Cosmic dust catalog

 

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 National Aeronautics and Space Administration  
 Lyndon B. Johnson Space Center

 

 

Vast Star-Forming Region 30 DoradusThe Cosmic dust catalog is an internal resource of the SBDN, since we have internally developed original services to access this catalogs.

NASA's Cosmic dust catalog 15 and 18 have been joined to obtain this service. 467 (from catalog 15) plus 957 (from catalog 18) dust grains with their main characteristics, images and X-ray spectra are listed. Not only cosmic dust particles are listed, but also terrestrial contamination (natural), terrestrial contamination (artificial) and aluminium oxide spheres.

 

 

 

Currently, the available services are:

  • A browser based data access service to easily browse and search inside the catalog
  • An EPN-TAP based service to demonstrate the IVOA Virtual Observatory approach

 

Description and details of the catalogs

 

Dust grains have been collected on January-February and June-July 1994, during 51.8 hours of stratospheric (20 km of altitude) exposure, with large area (300 cm2) dust collectors mounted on a NASA ER-2 aircraft.

The grains have been analyzed with a scanning electron microscope, equipped with a Si(Li) detector and PGT 4000T analyzer for X ray energy-dispersive spectrometry. A spectrum in the 0-10 KeV range for each particle has been obtained and its picture (not its data) published.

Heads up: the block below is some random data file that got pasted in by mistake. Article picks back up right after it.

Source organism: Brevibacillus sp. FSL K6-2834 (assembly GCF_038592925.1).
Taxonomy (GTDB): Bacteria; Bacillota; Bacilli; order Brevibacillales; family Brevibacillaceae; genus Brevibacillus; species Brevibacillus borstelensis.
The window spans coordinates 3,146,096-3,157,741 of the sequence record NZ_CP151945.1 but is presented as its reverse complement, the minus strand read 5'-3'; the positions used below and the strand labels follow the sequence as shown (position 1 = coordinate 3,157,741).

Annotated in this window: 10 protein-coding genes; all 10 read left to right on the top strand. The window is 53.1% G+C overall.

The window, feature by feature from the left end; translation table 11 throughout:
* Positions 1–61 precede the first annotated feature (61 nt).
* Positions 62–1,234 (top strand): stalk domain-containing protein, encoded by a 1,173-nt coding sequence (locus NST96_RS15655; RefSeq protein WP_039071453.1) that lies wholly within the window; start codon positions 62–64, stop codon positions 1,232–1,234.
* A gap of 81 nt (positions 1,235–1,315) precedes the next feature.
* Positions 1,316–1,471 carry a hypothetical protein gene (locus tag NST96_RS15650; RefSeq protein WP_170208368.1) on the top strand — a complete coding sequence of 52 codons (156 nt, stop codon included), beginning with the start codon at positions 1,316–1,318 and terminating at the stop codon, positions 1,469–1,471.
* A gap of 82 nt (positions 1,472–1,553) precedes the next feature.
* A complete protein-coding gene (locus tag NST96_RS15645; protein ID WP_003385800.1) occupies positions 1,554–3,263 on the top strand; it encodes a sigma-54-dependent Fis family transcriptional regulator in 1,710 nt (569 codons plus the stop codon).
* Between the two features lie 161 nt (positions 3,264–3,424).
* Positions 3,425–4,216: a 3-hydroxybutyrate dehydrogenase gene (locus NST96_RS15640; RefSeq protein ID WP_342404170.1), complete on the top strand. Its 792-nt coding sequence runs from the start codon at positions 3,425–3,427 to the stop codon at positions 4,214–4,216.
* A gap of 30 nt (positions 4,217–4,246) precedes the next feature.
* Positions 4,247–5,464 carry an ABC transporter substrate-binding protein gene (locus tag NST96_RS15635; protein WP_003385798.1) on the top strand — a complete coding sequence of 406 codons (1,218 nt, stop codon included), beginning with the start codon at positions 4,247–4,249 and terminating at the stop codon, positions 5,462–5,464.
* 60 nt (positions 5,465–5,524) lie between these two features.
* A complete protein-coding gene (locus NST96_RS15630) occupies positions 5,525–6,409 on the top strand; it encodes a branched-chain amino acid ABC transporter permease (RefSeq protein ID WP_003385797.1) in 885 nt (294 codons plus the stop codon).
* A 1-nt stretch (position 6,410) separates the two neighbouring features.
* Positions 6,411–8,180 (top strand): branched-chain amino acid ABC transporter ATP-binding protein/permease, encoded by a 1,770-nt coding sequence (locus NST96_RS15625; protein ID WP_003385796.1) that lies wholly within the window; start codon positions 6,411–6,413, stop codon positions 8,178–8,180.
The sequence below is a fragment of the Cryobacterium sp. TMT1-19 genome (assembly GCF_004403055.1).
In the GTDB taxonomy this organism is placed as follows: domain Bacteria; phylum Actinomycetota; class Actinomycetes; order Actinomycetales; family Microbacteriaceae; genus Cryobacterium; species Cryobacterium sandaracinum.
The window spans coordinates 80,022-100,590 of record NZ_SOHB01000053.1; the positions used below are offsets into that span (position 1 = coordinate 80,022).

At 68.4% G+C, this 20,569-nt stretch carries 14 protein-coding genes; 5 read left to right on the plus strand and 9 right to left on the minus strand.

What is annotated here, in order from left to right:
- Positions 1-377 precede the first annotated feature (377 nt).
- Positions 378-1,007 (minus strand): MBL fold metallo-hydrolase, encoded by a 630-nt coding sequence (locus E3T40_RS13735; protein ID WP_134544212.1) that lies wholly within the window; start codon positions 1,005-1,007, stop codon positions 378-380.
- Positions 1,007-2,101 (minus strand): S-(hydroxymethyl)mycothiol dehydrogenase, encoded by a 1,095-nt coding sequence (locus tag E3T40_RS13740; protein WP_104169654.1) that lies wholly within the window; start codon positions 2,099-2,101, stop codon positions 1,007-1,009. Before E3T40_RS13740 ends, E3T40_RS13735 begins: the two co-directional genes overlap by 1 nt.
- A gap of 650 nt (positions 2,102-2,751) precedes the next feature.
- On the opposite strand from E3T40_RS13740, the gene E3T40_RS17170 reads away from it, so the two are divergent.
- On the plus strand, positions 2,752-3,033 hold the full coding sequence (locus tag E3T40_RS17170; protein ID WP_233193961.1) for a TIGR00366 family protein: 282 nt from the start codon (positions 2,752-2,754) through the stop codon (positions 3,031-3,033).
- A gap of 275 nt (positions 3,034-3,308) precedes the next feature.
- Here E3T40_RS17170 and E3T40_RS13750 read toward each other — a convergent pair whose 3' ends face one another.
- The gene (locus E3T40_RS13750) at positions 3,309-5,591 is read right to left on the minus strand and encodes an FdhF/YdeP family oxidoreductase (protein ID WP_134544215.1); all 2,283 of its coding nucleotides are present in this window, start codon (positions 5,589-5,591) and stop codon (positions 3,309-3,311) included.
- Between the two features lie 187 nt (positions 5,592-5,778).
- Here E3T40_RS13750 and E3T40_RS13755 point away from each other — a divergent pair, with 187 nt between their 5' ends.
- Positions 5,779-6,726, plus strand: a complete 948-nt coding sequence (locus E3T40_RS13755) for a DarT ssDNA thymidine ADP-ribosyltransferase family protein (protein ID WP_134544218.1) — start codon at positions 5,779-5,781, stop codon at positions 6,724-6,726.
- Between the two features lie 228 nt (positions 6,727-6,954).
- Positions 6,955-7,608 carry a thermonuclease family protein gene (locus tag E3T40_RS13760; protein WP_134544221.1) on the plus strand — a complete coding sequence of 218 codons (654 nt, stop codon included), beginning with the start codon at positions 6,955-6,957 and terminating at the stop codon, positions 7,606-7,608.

Cosmic dust catalog volume 15: http://curator.jsc.nasa.gov/dust/cdcat15/ParticleList.cfm

Cosmic dust catalog volume 15 guide: curator.jsc.nasa.gov/dust/cdcat15/index.cfm

 

Cosmic dust catalog 18

 

Dust grains have been collected on November-December 1983, June-July 2008, April-May 2009, MAy  2010 and June 2010, during 153.1 hours of stratospheric (20 km of altitude) exposure, with large area dust collectors mounted on NASA ER-2 and WB-57F aircraft.

The grains have been analyzed with a scanning electron microscope and an analyzer for X ray energy-dispersive spectrometry. A spectrum in the 0-10 KeV range for each particle has been obtained and its picture (not its data) published.

Cosmic dust catalog volume 18 main page: http://curator.jsc.nasa.gov/dust/cdcat18/index.cfm

 

Guide on dust grains properties

NASA's guides are sufficient for one who wants to understand data and know how they have been obtained, except for two attributes of the dust grains: transparency and luster

People who are not familiar with mineralogy could be mislead or not sure about the values these attributes can assume, so a little explanation is given

Transparency

  • Transparent: Light passes through in straight lines
  • Translucent: Some of the light passes but it is scattered, so one cannot clearly see through
  • Opaque: Light is blocked

Luster

  • Dull (D): material with low reflectance, usually due to raw superficial granulation. Its surface has often a certain degree of porosity
  • Metallic (M): material with very high reflectance, opaque, similar to polished metal
  • Submetallic (SM): material with lower reflectance than metallic, opaque
  • Vitreous (V): material with high reflectance, transparent or translucent, looking like glass
  • Subvitreous (SV): material slightly duller than vitreous
  • Resinous (R): material with medium reflectance, translucent, looking like resin
  • Pearly (P): material with the look of a pearl, generally caused by thin superficial layers interacting with light
  • Oily (O): material with the look of an oily surface

 

   Open the browser based service

 

   Open the EPN-TAP based service

 

 

 

 

 

Credits : NASA Astromaterial Acquisition and Curation Office